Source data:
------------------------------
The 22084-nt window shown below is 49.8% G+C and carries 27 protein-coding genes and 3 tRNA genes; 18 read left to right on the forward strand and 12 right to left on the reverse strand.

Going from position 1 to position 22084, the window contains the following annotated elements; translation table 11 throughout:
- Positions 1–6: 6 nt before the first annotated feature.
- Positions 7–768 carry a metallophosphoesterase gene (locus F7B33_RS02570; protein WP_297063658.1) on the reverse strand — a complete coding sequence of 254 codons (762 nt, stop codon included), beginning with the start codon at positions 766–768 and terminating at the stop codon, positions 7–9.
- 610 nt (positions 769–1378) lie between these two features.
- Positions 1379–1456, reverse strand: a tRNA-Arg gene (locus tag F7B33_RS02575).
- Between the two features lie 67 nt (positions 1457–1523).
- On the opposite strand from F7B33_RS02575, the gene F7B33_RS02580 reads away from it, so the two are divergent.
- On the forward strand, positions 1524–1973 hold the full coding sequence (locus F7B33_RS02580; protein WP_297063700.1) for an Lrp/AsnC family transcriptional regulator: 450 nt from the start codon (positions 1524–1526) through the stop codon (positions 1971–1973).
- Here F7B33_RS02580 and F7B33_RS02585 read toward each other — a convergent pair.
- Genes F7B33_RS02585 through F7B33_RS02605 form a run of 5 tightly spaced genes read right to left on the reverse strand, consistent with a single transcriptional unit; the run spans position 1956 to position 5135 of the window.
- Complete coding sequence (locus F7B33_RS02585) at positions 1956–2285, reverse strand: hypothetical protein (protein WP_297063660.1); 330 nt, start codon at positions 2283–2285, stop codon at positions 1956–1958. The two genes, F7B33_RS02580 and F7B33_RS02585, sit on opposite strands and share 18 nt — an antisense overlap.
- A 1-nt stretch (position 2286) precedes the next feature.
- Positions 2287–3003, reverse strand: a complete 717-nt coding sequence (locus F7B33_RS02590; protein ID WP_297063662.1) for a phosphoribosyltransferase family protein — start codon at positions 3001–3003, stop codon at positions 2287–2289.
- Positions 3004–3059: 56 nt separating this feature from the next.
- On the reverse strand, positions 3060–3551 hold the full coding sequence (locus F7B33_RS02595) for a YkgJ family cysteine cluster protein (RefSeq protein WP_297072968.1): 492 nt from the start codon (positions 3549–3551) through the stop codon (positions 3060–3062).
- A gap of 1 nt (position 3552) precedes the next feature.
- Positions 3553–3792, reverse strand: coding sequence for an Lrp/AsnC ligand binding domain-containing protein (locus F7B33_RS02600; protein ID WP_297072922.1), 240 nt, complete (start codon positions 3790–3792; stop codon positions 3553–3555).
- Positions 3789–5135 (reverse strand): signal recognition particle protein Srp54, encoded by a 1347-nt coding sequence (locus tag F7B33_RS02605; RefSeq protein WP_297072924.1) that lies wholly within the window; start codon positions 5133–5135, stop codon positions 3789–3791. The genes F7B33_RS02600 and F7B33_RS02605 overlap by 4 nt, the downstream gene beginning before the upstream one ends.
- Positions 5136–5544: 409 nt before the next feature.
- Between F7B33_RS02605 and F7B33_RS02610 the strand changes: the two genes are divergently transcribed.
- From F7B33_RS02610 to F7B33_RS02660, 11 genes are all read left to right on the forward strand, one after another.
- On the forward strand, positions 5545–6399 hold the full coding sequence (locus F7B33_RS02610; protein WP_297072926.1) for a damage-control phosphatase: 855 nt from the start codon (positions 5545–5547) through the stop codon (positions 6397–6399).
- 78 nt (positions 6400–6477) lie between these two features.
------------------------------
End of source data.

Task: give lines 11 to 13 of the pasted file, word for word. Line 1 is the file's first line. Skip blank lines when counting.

- Genes F7B33_RS02585 through F7B33_RS02605 form a run of 5 tightly spaced genes read right to left on the reverse strand, consistent with a single transcriptional unit; the run spans position 1956 to position 5135 of the window.
- Complete coding sequence (locus F7B33_RS02585) at positions 1956–2285, reverse strand: hypothetical protein (protein WP_297063660.1); 330 nt, start codon at positions 2283–2285, stop codon at positions 1956–1958. The two genes, F7B33_RS02580 and F7B33_RS02585, sit on opposite strands and share 18 nt — an antisense overlap.
- A 1-nt stretch (position 2286) precedes the next feature.